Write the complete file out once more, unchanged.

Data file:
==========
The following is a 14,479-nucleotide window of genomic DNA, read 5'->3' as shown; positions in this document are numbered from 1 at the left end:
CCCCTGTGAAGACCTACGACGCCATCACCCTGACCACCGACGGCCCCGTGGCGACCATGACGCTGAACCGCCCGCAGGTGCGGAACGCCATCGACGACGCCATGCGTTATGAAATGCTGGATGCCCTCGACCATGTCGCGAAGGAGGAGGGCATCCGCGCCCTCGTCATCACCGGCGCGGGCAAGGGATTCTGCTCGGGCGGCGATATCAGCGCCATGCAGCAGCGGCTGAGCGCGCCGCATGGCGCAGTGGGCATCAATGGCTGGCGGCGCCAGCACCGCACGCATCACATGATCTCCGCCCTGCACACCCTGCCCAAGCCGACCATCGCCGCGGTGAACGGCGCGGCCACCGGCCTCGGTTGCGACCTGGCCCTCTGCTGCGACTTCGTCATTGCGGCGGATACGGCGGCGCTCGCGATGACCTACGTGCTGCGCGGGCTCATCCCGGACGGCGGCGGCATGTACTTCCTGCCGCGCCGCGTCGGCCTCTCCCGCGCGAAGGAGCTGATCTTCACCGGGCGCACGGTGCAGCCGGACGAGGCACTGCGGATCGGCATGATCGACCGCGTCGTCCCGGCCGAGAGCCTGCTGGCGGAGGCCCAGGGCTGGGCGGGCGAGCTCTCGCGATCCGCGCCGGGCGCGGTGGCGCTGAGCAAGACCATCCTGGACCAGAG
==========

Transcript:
The following is a 14,479-nucleotide window of genomic DNA, read 5'->3' as shown; positions in this document are numbered from 1 at the left end:
CCCCTGTGAAGACCTACGACGCCATCACCCTGACCACCGACGGCCCCGTGGCGACCATGACGCTGAACCGCCCGCAGGTGCGGAACGCCATCGACGACGCCATGCGTTATGAAATGCTGGATGCCCTCGACCATGTCGCGAAGGAGGAGGGCATCCGCGCCCTCGTCATCACCGGCGCGGGCAAGGGATTCTGCTCGGGCGGCGATATCAGCGCCATGCAGCAGCGGCTGAGCGCGCCGCATGGCGCAGTGGGCATCAATGGCTGGCGGCGCCAGCACCGCACGCATCACATGATCTCCGCCCTGCACACCCTGCCCAAGCCGACCATCGCCGCGGTGAACGGCGCGGCCACCGGCCTCGGTTGCGACCTGGCCCTCTGCTGCGACTTCGTCATTGCGGCGGATACGGCGGCGCTCGCGATGACCTACGTGCTGCGCGGGCTCATCCCGGACGGCGGCGGCATGTACTTCCTGCCGCGCCGCGTCGGCCTCTCCCGCGCGAAGGAGCTGATCTTCACCGGGCGCACGGTGCAGCCGGACGAGGCACTGCGGATCGGCATGATCGACCGCGTCGTCCCGGCCGAGAGCCTGCTGGCGGAGGCCCAGGGCTGGGCGGGCGAGCTCTCGCGATCCGCGCCGGGCGCGGTGGCGCTGAGCAAGACCATCCTGGACCAGAG